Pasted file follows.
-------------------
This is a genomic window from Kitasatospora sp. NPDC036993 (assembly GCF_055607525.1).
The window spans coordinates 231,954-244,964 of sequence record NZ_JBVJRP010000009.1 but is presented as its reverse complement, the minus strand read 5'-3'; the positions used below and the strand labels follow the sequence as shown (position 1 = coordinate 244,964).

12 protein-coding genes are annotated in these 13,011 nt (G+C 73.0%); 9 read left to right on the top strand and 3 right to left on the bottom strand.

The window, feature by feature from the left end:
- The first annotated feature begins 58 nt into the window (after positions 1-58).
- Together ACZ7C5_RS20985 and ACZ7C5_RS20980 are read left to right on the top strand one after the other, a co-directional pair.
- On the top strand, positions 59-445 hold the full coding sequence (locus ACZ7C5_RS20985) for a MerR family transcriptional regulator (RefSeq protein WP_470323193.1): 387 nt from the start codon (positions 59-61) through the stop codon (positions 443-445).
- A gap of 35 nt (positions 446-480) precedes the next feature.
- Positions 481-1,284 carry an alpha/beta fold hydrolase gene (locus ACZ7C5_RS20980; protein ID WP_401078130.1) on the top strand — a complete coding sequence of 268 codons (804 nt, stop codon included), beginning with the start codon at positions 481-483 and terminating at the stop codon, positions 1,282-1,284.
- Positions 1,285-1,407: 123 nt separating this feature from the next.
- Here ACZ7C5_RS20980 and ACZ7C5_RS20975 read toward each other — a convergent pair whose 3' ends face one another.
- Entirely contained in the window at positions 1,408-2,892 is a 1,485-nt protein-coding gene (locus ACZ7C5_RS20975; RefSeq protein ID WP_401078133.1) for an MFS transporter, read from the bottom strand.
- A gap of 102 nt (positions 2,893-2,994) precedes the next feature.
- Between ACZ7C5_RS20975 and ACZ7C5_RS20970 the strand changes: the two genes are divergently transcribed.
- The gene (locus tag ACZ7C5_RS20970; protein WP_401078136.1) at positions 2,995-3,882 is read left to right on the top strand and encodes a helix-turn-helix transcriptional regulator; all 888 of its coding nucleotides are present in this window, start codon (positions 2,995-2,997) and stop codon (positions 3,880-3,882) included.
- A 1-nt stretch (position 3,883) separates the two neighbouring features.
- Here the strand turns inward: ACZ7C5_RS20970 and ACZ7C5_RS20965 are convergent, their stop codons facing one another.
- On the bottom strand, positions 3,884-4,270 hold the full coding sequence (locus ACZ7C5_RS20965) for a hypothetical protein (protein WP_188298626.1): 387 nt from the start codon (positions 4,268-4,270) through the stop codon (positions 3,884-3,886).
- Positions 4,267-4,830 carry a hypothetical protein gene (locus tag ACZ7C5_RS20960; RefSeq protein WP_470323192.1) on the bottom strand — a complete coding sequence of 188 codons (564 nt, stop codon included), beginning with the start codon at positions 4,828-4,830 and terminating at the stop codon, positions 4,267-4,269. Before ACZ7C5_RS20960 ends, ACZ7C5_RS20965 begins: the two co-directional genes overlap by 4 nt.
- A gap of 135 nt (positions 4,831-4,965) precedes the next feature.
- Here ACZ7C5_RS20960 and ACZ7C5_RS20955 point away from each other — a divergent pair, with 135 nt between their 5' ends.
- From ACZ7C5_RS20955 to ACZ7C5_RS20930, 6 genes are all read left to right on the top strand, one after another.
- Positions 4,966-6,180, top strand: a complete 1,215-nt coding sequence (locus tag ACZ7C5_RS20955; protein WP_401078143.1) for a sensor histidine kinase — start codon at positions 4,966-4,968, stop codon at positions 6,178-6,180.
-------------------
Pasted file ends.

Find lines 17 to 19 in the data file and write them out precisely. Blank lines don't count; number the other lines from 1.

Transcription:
- Here the strand turns inward: ACZ7C5_RS20970 and ACZ7C5_RS20965 are convergent, their stop codons facing one another.
- On the bottom strand, positions 3,884-4,270 hold the full coding sequence (locus ACZ7C5_RS20965) for a hypothetical protein (protein WP_188298626.1): 387 nt from the start codon (positions 4,268-4,270) through the stop codon (positions 3,884-3,886).
- Positions 4,267-4,830 carry a hypothetical protein gene (locus tag ACZ7C5_RS20960; RefSeq protein WP_470323192.1) on the bottom strand — a complete coding sequence of 188 codons (564 nt, stop codon included), beginning with the start codon at positions 4,828-4,830 and terminating at the stop codon, positions 4,267-4,269. Before ACZ7C5_RS20960 ends, ACZ7C5_RS20965 begins: the two co-directional genes overlap by 4 nt.